The beautiful Italianate-styled Lokanat building stands sentinel on the corner of Pansodan Street and Merchant Street, dreaming of its glamorous past. Originally called Sofaer's Building, it was the Harrods of its day in early 20th-century Yangon – the place where the city's residents bought their Egyptian cigarettes, German beer and English candies. In the last few decades, the still-occupied building may have been left to decay, but it retains a somnolent grandeur that is slowly being shaken out of its slumber with recent renovation works.
The Lokanat Building is only one example from Yangon's rich collection of pre-war colonial architecture, the largest in Southeast Asia. When the British established Yangon as their capital in 1852, they turned it into one of the most cosmopolitan cities in this region, filling it with grand late Victorian and early Edwardian structures.
Myanmar's recent isolated past has helped preserve this architectural heritage, albeit in an increasingly dilapidated state. But as the country opens up, developers are buying out and demolishing heritage buildings to make way for new projects that are often at odds with their environment. Between 1990 and 2011, it is estimated that 35 percent of downtown Yangon had been destroyed, and more will follow suit if action is not taken.
“Yangon has the largest concentration of colonial buildings in Southeast Asia because of the country's socialist policies. Now, we have the opportunity to make it into a more liveable city by conserving the heritage buildings,” says Thurein Aung, a historian and project manager at Yangon Heritage Trust (YHT).
Founded in 2012, YHT was set up as a non-profit organisation to help steer Yangon's transition into a 21st-century city. The trust is not only advocating heritage protection and conservation, it is helping to develop sustainable urban policy options while facilitating research and training.
At the time of our interview in February, the office was busy drawing up a special conservation-led development plan for Yangon, which the trust will present to the new government. It is a comprehensive plan – conceived by consulting with all the different stakeholders – incorporating protection of historical enclaves and heritage sites, as well as charting out commercial areas and effective transportation networks for a newly emerging modern city.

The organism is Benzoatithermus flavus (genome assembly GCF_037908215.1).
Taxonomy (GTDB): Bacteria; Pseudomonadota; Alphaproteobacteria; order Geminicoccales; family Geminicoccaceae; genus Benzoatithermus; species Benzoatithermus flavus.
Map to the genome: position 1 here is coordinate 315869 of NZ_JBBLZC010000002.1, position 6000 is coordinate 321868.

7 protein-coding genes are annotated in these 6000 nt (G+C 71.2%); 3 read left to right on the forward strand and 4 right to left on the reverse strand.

Yangon has a list of 189 recognised heritage sites, a starting point for conservation efforts. There exist cultural heritage laws to provide statutory protection for heritage buildings and sites over 100 years old, but, according to YHT, it’s not concrete enough to ensure proper conservation of Yangon's diverse urban heritage. Working with the Yangon City Development Committee, the group has submitted a draft law to enable dedicated urban conservation.
“There is a lack of law, so everything is on a case-by-case (basis). It is impossible to monitor everything for a small NGO like us. And once a building has been demolished, there is nothing more we can do for it,” says Thurein.
YHT works closely with different parties on several conservation projects, including the Yangon General Hospital and Waziya Cinema. A prime example of its conservation efforts is 491-501 Merchant Street, a property that is over 100 years old; the teashop on the ground floor has been serving sweet Burmese milk tea for three generations. Working in partnership with the Prince of Wales' Foundation, YHT took on this historic building as an exemplary restoration project.
YHT believes it is crucial to raise public awareness about the historical value of downtown Yangon in order to promote its conservation. The trust often runs public engagement programmes with the city's residents, either to gain feedback about their neighbourhoods or to record oral histories of the places in which they live and work.
Another part of its efforts is organising tours of the city, conducted by trained guides. The tours are free for locals twice a month. One of the routes takes participants along the architecturally rich Lower Pansodan Street towards Strand Road up to Merchant Road and ending up at Maha Bandoola Park. Along the way, the guide introduces historically significant buildings such as the Secretariat where nationalist leader General Aung San was assassinated, as well as lesser-known gems like the corner house where Pablo Neruda had lived when he was posted here.
A walk downtown highlights Yangon's biggest charm – its bustling street life where pedestrians and commerce share the pavement. Food booths sell curries, deep-fried pakoras and a local yoghurt laced with palm sugar. Makeshift stalls are piled high with fruits and vegetables, with the ubiquitous betel nut vendor on almost every street corner. It is a barrage of sights, sounds and smells, backdropped by the elegant and atmospheric, if decrepit, heritage residences and buildings that have housed generations of families and businesses.
For visitors to the city, the simplest way to show support is to stay and appreciate what Yangon has to offer. Says Thurein, “It is a city of great diversity and with lots of character. Yangon has always been a cosmopolitan city, and we need more people to realise its potential.”